Type: Contribution to book
La stratigraphie d’une vie consacrée à la préhistoire. L’abbé Hugo Obermaier, sa chaire de l’Institut de paléontologie humaine et les fouilles du Castillo
Henry DE LUMLEY and Arnaud HUREL (eds), Cent ans de préhistoire : L'Institut de Paléontologie Humaine, Paris, CNRS Editions, 2011, 65-82
LANZAROTE GUIRAL, José María, La stratigraphie d’une vie consacrée à la préhistoire. L’abbé Hugo Obermaier, sa chaire de l’Institut de paléontologie humaine et les fouilles du Castillo, in Henry DE LUMLEY and Arnaud HUREL (eds), Cent ans de préhistoire : L'Institut de Paléontologie Humaine, Paris, CNRS Editions, 2011, 65-82 - https://hdl.handle.net/1814/20735
Retrieved from Cadmus, EUI Research Repository
The aim of this article is to reflect on the personal and intellectual biography of the geologist and prehistorian Abbot Hugo Obermaier (1877-1946), appointed as the first professor of Geology applied to Prehistory at the IPH in 1911. Obermaier’s work was crucial for the early development of the Parisian institution. In particular, he directed the excavation of the Palaeolithic site of El Castillo (Spain) until 1914, when the outbreak of the First World War brought his professional engagement with the IPH to an end. From then on, Obermaier pursued his scientific career in Spain, and he became the first professor of Primitive History of Man at the University of Madrid in 1922. Thanks to his capacity to cross borders (whether geographical, linguistic or disciplinary) and his vast scholarly network, he played a critical role in international research. His working life coincides with the half a century in which prehistorians constructed the disciplinary identity of their field, affirmed their academic status and developed the scientific practices that define it to this day; Obermaier was a key actor in this process. Looking at the different layers of his scientific biography allows us to tackle several broader issues, such as for instance, the tension between an international science and the creation of national frameworks of research, and the science-religion debate.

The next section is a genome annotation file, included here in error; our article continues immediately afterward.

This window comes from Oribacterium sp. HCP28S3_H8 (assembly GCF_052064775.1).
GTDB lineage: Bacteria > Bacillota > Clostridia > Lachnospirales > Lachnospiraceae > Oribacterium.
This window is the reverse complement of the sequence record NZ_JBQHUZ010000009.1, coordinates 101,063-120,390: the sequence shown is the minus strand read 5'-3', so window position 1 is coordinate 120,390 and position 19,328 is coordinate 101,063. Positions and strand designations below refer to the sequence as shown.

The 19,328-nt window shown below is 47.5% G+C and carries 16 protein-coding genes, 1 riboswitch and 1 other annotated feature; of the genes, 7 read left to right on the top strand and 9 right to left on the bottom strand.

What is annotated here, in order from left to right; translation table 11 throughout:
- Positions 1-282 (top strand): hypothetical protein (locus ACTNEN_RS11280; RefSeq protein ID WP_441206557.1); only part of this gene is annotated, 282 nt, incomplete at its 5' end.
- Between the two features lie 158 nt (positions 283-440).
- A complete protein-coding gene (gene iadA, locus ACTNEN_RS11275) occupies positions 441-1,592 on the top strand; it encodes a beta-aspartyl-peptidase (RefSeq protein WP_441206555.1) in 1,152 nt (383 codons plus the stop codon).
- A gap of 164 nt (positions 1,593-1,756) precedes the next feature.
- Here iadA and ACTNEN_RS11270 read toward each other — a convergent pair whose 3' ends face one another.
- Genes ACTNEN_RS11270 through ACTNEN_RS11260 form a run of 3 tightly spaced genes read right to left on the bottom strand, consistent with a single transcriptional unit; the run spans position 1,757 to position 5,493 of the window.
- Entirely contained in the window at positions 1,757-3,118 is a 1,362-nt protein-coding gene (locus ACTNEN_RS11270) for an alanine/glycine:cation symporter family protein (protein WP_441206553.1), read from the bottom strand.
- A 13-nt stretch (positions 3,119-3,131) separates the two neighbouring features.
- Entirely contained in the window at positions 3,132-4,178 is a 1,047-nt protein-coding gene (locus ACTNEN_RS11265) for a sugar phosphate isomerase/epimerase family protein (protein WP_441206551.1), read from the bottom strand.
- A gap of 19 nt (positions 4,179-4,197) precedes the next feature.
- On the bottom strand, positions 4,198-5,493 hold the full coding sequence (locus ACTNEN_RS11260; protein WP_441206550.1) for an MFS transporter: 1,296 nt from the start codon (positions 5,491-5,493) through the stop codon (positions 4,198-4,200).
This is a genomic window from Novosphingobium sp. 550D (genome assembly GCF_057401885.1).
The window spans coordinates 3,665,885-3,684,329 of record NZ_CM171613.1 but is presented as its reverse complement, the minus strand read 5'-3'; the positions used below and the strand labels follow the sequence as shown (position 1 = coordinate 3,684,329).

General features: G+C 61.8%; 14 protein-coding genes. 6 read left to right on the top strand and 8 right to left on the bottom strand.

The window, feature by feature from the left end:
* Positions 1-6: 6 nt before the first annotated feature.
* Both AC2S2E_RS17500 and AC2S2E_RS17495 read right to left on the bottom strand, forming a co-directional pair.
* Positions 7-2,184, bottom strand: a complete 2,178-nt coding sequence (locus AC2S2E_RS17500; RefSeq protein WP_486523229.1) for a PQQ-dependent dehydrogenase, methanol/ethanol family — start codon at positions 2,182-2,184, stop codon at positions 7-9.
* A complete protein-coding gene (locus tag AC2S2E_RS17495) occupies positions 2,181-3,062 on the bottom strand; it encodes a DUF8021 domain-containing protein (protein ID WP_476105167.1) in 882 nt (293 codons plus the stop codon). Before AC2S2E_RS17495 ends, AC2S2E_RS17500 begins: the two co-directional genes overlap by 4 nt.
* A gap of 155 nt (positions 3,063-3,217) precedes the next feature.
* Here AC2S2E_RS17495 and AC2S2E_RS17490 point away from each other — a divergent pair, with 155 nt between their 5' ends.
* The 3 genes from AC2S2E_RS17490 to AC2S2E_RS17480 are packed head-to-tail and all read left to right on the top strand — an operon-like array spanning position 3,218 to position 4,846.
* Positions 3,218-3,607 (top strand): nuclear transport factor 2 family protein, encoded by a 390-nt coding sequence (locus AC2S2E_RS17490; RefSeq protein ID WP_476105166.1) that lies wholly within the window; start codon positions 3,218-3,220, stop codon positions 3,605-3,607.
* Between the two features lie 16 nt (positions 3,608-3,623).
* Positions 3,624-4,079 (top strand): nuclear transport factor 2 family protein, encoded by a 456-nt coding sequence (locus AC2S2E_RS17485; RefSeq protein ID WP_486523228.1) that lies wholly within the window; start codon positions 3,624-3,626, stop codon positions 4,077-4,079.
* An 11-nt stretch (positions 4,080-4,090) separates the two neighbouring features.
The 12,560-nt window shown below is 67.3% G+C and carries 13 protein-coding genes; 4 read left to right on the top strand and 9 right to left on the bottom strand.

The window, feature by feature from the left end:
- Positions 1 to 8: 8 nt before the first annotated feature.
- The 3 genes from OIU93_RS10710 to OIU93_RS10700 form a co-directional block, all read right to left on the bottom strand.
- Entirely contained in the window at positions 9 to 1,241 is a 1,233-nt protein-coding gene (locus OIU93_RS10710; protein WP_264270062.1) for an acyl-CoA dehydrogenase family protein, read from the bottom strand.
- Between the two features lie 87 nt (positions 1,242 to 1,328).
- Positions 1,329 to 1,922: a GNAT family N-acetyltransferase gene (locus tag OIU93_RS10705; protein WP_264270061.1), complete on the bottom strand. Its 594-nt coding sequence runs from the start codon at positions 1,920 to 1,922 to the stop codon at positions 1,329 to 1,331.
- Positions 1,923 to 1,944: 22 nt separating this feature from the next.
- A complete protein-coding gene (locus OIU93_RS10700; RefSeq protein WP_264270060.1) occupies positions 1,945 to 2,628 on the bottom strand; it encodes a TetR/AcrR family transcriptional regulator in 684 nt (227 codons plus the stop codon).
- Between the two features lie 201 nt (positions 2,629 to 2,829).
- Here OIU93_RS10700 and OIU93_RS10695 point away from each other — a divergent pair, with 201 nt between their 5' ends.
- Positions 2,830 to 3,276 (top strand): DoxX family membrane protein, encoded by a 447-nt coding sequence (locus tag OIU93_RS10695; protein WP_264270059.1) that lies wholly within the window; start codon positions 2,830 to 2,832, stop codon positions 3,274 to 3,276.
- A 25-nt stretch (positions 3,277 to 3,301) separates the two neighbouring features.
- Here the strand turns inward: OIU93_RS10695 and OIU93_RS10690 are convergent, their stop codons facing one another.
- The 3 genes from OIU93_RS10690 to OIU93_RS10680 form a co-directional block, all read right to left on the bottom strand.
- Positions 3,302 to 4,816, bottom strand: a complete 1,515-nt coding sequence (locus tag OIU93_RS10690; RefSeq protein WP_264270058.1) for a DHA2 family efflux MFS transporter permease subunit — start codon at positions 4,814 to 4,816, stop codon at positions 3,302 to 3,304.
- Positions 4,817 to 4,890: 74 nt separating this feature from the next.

Cadmus permanent link: https://hdl.handle.net/1814/20735
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